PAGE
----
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Home invader gets eight-year sentence

A convicted home invader who broke into two western Nevada County residences and brutally beat two people was sentenced Tuesday to more than eight years in prison, while the man’s accomplice from one of the break-ins is scheduled to be sentenced today.

Terry Pettigrew, 22, had accepted a plea bargain from prosecutors and pleaded “no contest” to two charges of first degree robbery and one count of assault with a deadly weapon.

Under a plea bargain, he will serve a maximum of eight years and four months in a state prison. Numerous other charges, including burglary and assault, were dismissed.



“It’s sad what happened to Terry,” said Pettigrew’s mother, Toni Pettigrew. “I was just glad that the truth came out. Terry stood up, crying, and apologized to both of the victims. I was very proud of him for that.”

On Jan. 8, a 52-year-old woman, later identified as Pettigrew’s step-grandmother, was sleeping on a couch in her home on North Ponderosa Way, according to sheriff’s reports. Pettigrew, wearing a ski mask, reportedly walked through an unlocked door and started hitting the woman over the head with a heavy flashlight.




A sheriff’s deputy found the woman with both of her eyes swollen shut, according to reports. She had a broken forearm and the deputy noticed that he could see her skull.

“The deputy specifically noted that there was so much blood, he could not tell the color of her hair,” the report stated.

Pettigrew left with about one pound of medicinal marijuana.

Several weeks later, on Jan. 27, 49-year-old Alta Sierra resident Richard R. Mayer had just fallen asleep in a recliner in his living room, on Quail Creek Road, at about 10:30 p.m. when Pettigrew and a man later identified as 23-year-old Mark Bowden walked through an unlocked door.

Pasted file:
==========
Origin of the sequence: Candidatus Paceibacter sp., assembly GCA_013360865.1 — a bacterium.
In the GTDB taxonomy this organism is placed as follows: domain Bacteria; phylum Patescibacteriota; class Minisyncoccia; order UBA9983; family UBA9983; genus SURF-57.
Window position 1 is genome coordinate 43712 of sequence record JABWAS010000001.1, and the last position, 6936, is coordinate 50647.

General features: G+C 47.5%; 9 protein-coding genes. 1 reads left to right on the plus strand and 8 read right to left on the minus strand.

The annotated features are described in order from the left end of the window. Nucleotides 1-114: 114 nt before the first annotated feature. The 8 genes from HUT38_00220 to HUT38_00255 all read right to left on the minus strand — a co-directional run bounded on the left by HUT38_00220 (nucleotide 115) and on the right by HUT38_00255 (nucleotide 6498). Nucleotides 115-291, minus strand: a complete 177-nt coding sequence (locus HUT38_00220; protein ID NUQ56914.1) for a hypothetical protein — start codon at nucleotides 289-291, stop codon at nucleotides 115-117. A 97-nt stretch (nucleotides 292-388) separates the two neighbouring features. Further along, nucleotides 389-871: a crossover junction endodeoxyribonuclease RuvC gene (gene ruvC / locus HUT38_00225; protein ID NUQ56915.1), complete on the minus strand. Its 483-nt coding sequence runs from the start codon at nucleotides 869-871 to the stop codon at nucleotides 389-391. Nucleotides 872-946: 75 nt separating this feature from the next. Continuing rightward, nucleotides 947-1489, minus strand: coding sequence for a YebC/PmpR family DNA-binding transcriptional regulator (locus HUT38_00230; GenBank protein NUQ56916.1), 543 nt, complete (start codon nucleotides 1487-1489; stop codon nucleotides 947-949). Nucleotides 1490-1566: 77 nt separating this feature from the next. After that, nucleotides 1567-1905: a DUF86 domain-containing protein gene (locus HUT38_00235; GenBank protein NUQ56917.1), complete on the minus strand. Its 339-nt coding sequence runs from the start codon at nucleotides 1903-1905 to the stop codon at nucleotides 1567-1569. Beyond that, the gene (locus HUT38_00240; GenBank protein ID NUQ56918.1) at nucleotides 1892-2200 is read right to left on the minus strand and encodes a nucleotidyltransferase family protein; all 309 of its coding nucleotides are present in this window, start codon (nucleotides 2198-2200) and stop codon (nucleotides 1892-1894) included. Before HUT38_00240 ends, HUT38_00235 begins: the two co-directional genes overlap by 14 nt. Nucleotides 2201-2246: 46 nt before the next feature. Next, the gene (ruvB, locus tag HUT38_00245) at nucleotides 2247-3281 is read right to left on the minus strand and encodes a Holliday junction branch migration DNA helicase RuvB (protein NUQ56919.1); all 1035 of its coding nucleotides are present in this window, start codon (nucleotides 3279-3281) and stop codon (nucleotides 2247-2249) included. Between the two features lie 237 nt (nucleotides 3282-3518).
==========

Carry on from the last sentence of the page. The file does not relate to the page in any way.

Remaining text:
“All of a sudden, I woke up and there’s this guy poking me, telling me to, ‘Get up, you son of a bitch,'” Mayer told The Union in January.

The second man was standing behind Mayer and hit him over the head with Mayer’s golf putter.

One of the men revealed a large revolver and demanded money, Mayer said, and he led them to a jar of coins and casino chips in his bedroom. They took the jar and Mayer’s shotgun from his bedroom.

“The little guy was saying, ‘Let’s just shoot him,'” Mayer said at the time. “The big guy said no because the last time they did this, they didn’t have to shoot the guy.”

The robbers then put Mayer on top of his bed and tied him up with an electrical cord. Before leaving, they pulled most of the telephone wire out from the walls.

On Jan. 29, several of Pettigrew’s family members, including his cousin, reported that they thought he was involved in the two home invasions and that he was staying at the National Hotel in Nevada City. The cousin said that both he and Pettigrew worked for Mayer several years ago.

A Nevada City police officer stopped Pettigrew shortly after he got into his Camaro near the hotel, but he took off when he saw the officers. Investigators had to jump out of the way to escape the speeding car.

Pettigrew crashed the car on Bridge Street, and ran off. Plainclothes officers spotted the suspect five hours later behind a Chevron gas station on Sacramento Street. Pettigrew tried to run but was blocked by a sheriff’s cruiser.

He was found with coins and other evidence that linked him to the Jan. 27 home invasion.

Bowden was caught in a similar violent confrontation in Sacramento County by Nevada County investigators a few days later. He fled in a car after ramming sheriff’s cruisers and a semitrailer, and clipping one of the detectives. He was eventually tackled on foot by investigators.

On May 3, an acquaintance of Pettigrew’s who talked to the defendant a few days after the first home invasion told investigators that Pettigrew confessed to the crime.

The friend said Pettigrew told him that he wanted to steal the marijuana from the woman to sell it. The friend said Pettigrew was not expecting to find her home and hit her because she was being too loud.

“So (Pettigrew) said that he hit her and … then … I guess he said he tried to hit her again,” the friend said in the report. “And he said … he looked at me and he was crying … he had tears coming out of his eyes and he said, ‘Man, she just wouldn’t knock out.'”


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